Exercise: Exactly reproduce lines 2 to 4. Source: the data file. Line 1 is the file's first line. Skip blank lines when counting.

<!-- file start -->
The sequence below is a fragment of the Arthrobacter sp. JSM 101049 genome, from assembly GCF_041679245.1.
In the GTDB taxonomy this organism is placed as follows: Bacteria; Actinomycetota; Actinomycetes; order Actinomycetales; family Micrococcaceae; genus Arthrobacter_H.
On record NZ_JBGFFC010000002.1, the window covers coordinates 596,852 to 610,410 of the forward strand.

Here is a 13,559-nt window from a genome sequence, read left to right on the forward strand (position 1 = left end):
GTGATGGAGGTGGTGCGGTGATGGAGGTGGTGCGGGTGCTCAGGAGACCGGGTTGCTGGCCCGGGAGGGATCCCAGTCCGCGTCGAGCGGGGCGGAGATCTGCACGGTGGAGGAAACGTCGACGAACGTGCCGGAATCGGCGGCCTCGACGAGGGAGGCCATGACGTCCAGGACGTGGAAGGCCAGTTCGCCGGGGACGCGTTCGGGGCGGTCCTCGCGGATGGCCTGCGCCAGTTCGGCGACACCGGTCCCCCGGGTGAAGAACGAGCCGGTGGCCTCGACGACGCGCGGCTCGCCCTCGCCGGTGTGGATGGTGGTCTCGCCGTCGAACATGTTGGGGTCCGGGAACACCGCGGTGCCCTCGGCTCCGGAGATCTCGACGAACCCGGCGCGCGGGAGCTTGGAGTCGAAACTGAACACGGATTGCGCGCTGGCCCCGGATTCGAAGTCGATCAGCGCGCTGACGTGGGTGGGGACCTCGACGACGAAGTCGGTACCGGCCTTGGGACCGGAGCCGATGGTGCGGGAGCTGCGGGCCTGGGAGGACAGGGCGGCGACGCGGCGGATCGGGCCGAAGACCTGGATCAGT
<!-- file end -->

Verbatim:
In the GTDB taxonomy this organism is placed as follows: Bacteria; Actinomycetota; Actinomycetes; order Actinomycetales; family Micrococcaceae; genus Arthrobacter_H.
On record NZ_JBGFFC010000002.1, the window covers coordinates 596,852 to 610,410 of the forward strand.

Here is a 13,559-nt window from a genome sequence, read left to right on the forward strand (position 1 = left end):